Emboldened by wins against large 401(k) plan sponsors like Boeing, Cigna, Caterpillar and Cigna, plaintiff’s attorney Jerome Schlichter recently filed suit against an HR outsourcing company and their discretionary trustee claiming breach of fiduciary responsibility. Specifically, the lawsuit claims that Insperity 401(k) Plan with over $2 billion in assets and 85,000 participants allowed the discretionary trustee, Reliance Trust, to select their own investments which had limited history, high fees and poor performance.
Insperity provides HR outsourcing services to smaller companies including employee benefits, payroll, HR administration, healthcare and workers comp along with 401(k) services. Reliance Trust, a subsidiary of FIS, a publically traded technology company focused on banking and payment processing, provides back office trust services to financial service companies and, apparently, investments to 401(k) plan sponsors.
Though the employers using Insperity were not named, the employees of those numerous companies are the plaintiffs in the suit filed by Schlichter.
The meat of the suit centers around the fact that Reliance, which had the discretion to select investments, picked their own funds which were claimed to have high fees, giving Insperity excessive revenue sharing, and poor performance. In particular, the Reliance target date funds were selected even though they were created a week before.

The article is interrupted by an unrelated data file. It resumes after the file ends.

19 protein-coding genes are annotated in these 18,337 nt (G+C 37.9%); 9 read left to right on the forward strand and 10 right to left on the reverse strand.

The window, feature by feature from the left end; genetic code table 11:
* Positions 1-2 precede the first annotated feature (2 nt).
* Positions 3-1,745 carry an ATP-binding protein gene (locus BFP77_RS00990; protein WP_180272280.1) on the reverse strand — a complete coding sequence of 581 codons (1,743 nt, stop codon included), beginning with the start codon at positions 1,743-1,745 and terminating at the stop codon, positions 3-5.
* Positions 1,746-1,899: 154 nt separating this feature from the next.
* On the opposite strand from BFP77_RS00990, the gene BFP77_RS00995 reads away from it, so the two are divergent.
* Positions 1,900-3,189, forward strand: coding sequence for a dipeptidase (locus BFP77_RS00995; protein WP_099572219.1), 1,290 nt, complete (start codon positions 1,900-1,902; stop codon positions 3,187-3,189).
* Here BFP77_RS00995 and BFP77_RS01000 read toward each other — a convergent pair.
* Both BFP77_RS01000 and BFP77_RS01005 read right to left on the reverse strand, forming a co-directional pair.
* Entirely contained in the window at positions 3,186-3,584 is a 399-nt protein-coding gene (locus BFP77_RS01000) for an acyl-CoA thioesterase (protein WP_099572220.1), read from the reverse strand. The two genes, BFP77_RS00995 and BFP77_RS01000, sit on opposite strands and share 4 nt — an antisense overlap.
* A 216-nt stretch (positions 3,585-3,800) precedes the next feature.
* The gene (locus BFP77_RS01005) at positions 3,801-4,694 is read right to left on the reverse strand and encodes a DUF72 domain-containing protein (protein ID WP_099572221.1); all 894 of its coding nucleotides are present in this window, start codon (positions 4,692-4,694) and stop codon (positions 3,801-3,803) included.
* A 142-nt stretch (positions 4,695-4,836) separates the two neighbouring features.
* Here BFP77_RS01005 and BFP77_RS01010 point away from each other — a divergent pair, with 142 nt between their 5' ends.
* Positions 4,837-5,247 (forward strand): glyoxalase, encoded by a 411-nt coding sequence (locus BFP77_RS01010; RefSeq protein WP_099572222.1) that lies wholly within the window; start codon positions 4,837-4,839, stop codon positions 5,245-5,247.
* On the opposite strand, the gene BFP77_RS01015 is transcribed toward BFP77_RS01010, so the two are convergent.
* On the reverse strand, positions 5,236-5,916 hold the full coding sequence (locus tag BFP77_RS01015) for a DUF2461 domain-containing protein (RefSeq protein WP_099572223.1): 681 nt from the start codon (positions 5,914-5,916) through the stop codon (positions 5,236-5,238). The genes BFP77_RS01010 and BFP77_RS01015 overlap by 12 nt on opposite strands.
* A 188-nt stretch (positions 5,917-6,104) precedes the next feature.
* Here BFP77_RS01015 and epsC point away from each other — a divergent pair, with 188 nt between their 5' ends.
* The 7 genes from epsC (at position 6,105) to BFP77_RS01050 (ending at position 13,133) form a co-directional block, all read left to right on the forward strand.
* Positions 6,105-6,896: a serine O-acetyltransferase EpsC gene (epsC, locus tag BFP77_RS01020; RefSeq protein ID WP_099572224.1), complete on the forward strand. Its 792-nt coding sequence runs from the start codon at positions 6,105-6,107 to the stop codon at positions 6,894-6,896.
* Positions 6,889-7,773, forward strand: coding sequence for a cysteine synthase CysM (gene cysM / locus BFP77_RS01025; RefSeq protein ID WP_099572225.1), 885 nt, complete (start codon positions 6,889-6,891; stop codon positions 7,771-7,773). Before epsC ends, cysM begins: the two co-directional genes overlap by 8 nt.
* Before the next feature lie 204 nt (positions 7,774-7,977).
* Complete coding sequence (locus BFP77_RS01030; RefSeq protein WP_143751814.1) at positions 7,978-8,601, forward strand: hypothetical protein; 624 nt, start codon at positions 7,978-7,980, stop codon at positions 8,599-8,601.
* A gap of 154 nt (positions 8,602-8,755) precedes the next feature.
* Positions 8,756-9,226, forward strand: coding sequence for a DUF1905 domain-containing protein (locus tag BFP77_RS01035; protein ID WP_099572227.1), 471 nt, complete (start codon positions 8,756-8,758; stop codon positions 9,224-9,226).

There are a few lessons here, although the case is far from being resolved. Insperity outsourced the selection of investments to a fiduciary trustee but they still have the duty to monitor as discussed in a previous 401kTV post. Secondly, a discretionary trustee that selects its own investments is suspect at best especially for investments that have high fees, poor performance and very limited history.
Many 401(k) record keepers offer better pricing in the form of higher revenue sharing to plan sponsors if they use the record keeper’s proprietary funds. Though the record keeper is generally not considered a fiduciary because the plan or their advisor selects the investments, it certainly raises questions of that fiduciary making the selections and puts a greater burden on due diligence and monitoring of higher revenue, proprietary funds. The pending DOL conflict of interest rule may change who is considered a fiduciary opening up the definition to more parties.
Many PEOs and outsourced HR firms look at their 401(k) as an afterthought generally offering limited and underperforming investments. Maybe this lawsuit will cause the employers using these services to pay more attention.
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